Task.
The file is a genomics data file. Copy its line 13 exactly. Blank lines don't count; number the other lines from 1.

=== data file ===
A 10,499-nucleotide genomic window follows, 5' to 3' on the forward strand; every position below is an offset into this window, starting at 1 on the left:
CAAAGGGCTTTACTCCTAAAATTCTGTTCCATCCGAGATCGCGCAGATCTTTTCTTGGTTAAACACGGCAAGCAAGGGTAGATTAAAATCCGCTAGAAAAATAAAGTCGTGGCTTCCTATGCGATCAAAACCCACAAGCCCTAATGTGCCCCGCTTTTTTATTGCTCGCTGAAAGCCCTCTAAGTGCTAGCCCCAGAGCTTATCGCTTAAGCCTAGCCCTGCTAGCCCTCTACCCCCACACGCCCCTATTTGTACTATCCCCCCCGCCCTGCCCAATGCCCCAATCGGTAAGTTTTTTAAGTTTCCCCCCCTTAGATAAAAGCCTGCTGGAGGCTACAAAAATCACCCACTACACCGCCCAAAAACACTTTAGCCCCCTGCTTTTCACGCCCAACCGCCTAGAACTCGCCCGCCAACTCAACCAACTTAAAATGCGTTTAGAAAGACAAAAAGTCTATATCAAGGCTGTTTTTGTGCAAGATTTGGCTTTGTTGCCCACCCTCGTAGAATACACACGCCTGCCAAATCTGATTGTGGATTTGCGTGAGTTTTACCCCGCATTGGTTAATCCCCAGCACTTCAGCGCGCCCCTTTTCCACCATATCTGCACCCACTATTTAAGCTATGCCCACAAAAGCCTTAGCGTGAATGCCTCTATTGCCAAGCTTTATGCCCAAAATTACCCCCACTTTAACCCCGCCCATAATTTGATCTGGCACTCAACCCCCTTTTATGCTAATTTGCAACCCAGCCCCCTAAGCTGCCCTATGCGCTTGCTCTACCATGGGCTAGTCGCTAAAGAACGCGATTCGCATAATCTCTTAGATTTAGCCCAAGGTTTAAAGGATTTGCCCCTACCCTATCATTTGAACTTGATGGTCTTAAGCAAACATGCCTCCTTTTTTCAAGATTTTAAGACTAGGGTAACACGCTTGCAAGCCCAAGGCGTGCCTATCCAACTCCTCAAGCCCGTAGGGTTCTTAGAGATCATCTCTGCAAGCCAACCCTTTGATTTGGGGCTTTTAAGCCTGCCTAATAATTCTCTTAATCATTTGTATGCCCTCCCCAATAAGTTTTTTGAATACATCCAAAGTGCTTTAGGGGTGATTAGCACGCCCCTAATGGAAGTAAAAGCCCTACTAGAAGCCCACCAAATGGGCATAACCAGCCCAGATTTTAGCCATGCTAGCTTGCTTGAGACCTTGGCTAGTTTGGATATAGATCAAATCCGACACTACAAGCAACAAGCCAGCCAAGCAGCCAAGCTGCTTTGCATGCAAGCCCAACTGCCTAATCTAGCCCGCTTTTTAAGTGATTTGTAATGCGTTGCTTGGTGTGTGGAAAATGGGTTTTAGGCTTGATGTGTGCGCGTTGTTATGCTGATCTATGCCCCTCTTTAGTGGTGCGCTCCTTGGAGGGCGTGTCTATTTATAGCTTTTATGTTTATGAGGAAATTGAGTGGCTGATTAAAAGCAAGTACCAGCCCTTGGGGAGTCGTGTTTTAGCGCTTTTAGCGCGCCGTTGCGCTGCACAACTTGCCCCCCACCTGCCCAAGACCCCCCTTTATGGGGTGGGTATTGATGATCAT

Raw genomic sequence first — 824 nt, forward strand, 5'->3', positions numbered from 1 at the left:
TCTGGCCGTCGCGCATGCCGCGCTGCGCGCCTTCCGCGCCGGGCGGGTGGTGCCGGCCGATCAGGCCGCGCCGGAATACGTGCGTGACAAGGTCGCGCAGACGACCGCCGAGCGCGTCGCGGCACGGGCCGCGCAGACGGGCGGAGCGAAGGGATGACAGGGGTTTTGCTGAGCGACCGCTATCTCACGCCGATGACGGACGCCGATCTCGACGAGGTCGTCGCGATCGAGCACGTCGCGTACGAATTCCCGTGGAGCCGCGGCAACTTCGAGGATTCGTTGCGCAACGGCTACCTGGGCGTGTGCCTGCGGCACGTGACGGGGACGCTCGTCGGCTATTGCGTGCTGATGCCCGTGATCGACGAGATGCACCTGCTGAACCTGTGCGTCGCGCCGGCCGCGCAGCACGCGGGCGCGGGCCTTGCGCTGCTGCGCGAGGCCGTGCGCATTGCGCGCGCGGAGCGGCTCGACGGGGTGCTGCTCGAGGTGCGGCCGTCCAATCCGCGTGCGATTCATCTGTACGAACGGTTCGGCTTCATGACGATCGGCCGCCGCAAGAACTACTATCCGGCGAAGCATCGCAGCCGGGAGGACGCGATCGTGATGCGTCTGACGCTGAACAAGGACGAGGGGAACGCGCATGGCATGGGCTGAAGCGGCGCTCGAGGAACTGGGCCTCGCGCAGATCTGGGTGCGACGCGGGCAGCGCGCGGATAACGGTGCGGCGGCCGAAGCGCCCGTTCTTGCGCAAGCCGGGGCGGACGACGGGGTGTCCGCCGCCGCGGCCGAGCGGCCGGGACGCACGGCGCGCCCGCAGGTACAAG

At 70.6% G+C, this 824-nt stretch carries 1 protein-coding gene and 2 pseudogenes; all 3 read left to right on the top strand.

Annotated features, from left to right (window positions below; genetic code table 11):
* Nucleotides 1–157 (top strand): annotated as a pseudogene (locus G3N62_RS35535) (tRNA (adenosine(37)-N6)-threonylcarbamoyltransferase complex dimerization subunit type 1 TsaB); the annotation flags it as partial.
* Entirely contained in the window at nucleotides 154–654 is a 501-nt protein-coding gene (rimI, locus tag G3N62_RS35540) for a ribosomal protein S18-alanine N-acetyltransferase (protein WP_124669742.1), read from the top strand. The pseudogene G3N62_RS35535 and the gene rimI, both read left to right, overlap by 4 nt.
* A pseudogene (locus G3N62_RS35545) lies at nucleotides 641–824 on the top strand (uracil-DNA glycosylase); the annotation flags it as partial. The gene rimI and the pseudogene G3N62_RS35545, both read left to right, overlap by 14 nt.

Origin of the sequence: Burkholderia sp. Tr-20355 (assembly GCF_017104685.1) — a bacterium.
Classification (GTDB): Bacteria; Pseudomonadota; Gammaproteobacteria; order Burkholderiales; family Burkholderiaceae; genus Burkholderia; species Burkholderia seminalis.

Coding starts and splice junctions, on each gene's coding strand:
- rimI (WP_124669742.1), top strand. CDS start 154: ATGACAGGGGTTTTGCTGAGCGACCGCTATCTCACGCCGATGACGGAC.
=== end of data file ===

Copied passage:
- rimI (WP_124669742.1), top strand. CDS start 154: ATGACAGGGGTTTTGCTGAGCGACCGCTATCTCACGCCGATGACGGAC.